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A Case Study of Managing Employer-Sponsored Health Insurance

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Employee Health Benefits at Dartmouth College

A Case Study of Managing

Employer-Sponsored Health Insurance

Jeffrey C. Wang

Tuck School of Business at Dartmouth, Class of 2011

Submitted On: June 2, 2011

DRAFT

Page 1 of 18

In mid-February of 2011, Steve Kadish, Chief Financial Officer of Dartmouth College, was

wrapping up another 12-hour day in the office. Since coming to Dartmouth with newly

inaugurated President Jim Yong Kim in July of 2009, Kadish had been in the midst of a

whirlwind of issues, as is often the case in a complex institution such as Dartmouth. Kadish, a

soft-spoken yet incisive man, had previous been the Director of Global Health Equity at Brigham

and Women‟s Hospital in Boston, MA, a former undersecretary of the Department of Health and

Human Services of Massachusetts, and a former administrator of the Harvard Pilgrim insurance

company.1 He had spent the past twenty months absorbing the college‟s rich history and

institutional memory, while traversing the aftermath of the Great Recession, the most significant

financial crisis that Dartmouth had faced in recent memory.

On Kadish‟s mind this wintry evening was the health of Dartmouth‟s employees, covered by

health insurance provided by the college. To help meet a $100 million budget shortfall,

Dartmouth had recently made significant changes to the cost structure of health benefits for its

employees, requiring a higher financial contribution by employees in the provision of their health

care. The cost-sharing changes were projected to make a $9 million contribution to the savings

required for meeting the budget gap. The new health plans rolled out as of January 1, 2011. As

Kadish read his last email and put his notes away, he pondered over the impact that these

benefits changes may have on the college, and what the future of health care for the employees

will look like.

Profile of Dartmouth College

Established in 1769, Dartmouth College was an undergraduate residential college, also with

graduate programs in medicine, business, engineering, and the arts and sciences.2 A member of

the Ivy League of universities, Dartmouth was considered one of the best universities in the

world, often ranked in the top 10 national universities by such publications as the U.S. News and

World Report.3 Located in the rural New England town of Hanover, New Hampshire, Dartmouth

prided itself not only on the education of future leaders, but also on fostering a strong sense of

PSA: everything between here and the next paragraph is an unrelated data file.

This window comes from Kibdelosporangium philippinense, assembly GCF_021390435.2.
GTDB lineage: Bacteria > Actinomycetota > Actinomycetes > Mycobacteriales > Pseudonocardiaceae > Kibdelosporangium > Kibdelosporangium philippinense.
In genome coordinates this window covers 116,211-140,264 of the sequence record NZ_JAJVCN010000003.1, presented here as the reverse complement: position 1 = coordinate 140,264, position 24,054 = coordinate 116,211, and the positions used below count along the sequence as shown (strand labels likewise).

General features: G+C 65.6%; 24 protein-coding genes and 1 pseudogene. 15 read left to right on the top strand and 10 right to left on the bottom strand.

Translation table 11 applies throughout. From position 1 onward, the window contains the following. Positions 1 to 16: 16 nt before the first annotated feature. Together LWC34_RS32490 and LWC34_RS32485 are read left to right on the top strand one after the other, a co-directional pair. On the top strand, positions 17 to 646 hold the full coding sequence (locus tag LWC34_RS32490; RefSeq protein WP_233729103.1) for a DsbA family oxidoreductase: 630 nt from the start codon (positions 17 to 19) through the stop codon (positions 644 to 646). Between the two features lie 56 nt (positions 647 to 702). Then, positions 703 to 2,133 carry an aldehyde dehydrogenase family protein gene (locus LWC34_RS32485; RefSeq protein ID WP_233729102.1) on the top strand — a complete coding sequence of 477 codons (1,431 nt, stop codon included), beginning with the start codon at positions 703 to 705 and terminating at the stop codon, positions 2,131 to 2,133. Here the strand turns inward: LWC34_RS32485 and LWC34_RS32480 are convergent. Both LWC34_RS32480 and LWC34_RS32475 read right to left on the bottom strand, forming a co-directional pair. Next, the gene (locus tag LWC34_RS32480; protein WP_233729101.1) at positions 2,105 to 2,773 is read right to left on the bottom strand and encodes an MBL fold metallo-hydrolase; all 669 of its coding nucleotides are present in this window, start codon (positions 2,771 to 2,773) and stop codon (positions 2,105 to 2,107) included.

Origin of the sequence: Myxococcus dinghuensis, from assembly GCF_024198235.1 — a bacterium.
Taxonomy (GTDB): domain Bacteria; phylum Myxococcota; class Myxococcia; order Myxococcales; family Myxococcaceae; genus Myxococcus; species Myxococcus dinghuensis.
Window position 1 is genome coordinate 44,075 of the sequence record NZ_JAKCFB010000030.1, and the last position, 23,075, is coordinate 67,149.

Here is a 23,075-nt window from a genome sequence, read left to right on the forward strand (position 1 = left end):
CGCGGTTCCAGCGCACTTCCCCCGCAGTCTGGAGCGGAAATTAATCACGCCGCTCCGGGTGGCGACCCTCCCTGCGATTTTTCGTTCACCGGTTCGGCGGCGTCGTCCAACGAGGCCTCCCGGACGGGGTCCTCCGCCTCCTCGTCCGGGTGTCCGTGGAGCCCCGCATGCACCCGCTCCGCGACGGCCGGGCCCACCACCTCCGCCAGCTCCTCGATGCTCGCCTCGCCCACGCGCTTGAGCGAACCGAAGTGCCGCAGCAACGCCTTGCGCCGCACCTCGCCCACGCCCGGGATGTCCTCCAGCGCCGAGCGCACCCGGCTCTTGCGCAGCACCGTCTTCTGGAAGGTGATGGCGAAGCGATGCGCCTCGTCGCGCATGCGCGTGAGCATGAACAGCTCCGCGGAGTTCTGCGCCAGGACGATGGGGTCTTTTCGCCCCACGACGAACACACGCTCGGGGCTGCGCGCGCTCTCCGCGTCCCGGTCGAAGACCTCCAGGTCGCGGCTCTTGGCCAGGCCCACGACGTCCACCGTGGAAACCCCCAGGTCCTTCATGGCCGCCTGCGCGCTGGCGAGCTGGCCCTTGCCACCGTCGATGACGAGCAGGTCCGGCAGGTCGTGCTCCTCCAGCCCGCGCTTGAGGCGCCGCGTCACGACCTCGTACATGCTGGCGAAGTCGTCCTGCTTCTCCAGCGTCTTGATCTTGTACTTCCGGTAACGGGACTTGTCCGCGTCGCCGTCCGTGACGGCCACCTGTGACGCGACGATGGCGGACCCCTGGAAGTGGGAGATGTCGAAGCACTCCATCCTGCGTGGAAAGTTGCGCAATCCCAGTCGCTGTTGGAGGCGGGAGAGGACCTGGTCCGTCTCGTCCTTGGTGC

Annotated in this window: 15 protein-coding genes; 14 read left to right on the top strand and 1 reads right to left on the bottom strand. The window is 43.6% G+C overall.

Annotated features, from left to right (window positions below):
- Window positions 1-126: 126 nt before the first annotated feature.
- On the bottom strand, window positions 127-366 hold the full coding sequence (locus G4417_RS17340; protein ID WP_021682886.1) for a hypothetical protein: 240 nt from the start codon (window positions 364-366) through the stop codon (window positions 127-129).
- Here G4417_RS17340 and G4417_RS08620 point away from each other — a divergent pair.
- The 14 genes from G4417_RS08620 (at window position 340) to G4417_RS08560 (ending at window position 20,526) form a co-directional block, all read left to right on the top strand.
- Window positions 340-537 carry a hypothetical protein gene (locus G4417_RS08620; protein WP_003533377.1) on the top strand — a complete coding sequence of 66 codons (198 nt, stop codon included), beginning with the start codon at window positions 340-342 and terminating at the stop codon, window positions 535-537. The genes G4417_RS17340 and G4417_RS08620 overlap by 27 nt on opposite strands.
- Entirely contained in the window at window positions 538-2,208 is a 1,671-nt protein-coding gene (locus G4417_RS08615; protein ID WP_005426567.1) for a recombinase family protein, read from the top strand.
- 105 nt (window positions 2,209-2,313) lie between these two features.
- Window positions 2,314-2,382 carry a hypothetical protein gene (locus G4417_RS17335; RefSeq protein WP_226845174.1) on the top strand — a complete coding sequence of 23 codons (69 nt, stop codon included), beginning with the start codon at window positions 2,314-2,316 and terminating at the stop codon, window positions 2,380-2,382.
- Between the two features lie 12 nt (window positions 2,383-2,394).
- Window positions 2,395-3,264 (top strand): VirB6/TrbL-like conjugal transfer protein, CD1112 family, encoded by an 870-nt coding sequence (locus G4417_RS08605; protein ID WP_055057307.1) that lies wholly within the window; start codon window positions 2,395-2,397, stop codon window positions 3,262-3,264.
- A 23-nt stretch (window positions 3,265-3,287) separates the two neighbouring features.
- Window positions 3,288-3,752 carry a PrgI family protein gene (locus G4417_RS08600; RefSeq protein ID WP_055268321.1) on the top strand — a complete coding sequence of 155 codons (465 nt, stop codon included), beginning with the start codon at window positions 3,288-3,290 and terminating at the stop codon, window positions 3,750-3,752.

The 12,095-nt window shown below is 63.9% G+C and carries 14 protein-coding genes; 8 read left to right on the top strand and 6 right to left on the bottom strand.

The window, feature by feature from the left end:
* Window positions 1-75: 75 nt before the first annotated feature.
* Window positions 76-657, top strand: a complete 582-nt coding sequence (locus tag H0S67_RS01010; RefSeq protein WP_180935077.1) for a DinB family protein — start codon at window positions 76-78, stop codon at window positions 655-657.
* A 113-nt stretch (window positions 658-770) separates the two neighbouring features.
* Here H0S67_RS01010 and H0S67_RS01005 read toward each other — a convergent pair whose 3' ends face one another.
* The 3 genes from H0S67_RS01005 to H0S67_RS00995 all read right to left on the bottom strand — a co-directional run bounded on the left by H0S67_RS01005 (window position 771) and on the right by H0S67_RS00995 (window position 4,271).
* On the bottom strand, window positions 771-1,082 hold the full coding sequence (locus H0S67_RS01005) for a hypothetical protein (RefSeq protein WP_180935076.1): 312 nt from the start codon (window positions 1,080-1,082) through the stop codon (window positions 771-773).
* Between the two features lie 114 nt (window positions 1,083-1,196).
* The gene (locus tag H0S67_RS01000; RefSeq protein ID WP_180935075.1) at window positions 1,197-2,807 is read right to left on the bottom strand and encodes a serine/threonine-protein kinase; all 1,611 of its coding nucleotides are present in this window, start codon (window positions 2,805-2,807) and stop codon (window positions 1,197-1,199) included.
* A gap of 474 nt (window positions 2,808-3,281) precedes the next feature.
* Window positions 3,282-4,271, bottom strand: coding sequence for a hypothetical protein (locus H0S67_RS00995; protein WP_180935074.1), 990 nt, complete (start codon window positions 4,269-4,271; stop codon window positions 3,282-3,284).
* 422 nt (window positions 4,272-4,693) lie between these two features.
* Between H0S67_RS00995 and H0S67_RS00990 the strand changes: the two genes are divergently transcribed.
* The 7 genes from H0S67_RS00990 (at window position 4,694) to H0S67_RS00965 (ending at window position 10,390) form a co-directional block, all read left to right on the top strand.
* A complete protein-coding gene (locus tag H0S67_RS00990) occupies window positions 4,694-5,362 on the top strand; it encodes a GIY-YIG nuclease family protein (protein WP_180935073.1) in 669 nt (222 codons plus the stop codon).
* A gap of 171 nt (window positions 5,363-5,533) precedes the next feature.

community. Students, faculty, and staff all pointed to the relationships that they shared with

other community members as a strong reason for studying and working at Dartmouth.

Beneficiaries

As of fall of 2009, Dartmouth employed 4,245 faculty and staff. Approximately a quarter of this

number consisted of faculty members, while the remaining included both members of the staff

and administration.4 Dartmouth provided health insurance to its employees under the Dartflex

health plan, as part of a variety of fringe benefits that also included retirement benefits, tuition

reimbursements, and others. Dartmouth also provided health insurance to dependents of its

employees (the ratio of covered members to employees, as of 2009, was approximately 2.15).

1 http://www.dartmouth.edu/~news/releases/2009/05/11.html

2 http://www.dartmouth.edu/home/about/facts.html

3 http://colleges.usnews.rankingsandreviews.com/best-colleges/dartmouth-college-2573

4 Exhibit 1, Employees at Dartmouth College, Fall 2009

5 Anthem Utilization Report, 2009

Page 2 of 18

Total compensation to Dartmouth employees consisted of a combination of wage and salary, and

this collection of benefits.

Plans Under Dartflex

In recent years, Dartflex offered three health coverage options to Dartmouth‟s employees and

their dependents - (1) a Point of Service plan (POS), (2) a Preferred Provider Organization plan

(PPO), and (3) an indemnity plan.

The POS plan, historically the most popular plan among Dartmouth beneficiaries, usually

required each member to be engaged with a primary care provider. In instances where the

member presented a more specialized care need, a POS member would request a referral from

his or her primary care provider in order to see a specialist. Without this referral, the member

would need to pay a relatively larger portion of the cost of care out-of-pocket. Members were

responsible, out-of-pocket, for co-pays and deductibles, as well as co-insurance payments up to a

pre-determined maximum.

The PPO plan, the second most popular plan at Dartmouth, did not require the referral process in

order for a member‟s care to be covered. The plan designated certain providers as being withinor

out-of-network,

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